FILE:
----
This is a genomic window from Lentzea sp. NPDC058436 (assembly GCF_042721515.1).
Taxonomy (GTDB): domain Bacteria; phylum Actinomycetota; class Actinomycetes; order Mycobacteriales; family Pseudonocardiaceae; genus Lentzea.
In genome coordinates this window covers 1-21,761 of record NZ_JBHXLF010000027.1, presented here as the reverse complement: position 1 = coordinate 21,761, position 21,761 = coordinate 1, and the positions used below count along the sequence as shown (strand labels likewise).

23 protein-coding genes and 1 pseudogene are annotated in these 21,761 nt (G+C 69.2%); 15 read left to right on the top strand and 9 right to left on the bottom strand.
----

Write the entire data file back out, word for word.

This is a genomic window from Lentzea sp. NPDC058436 (assembly GCF_042721515.1).
Taxonomy (GTDB): domain Bacteria; phylum Actinomycetota; class Actinomycetes; order Mycobacteriales; family Pseudonocardiaceae; genus Lentzea.
In genome coordinates this window covers 1-21,761 of record NZ_JBHXLF010000027.1, presented here as the reverse complement: position 1 = coordinate 21,761, position 21,761 = coordinate 1, and the positions used below count along the sequence as shown (strand labels likewise).

23 protein-coding genes and 1 pseudogene are annotated in these 21,761 nt (G+C 69.2%); 15 read left to right on the top strand and 9 right to left on the bottom strand.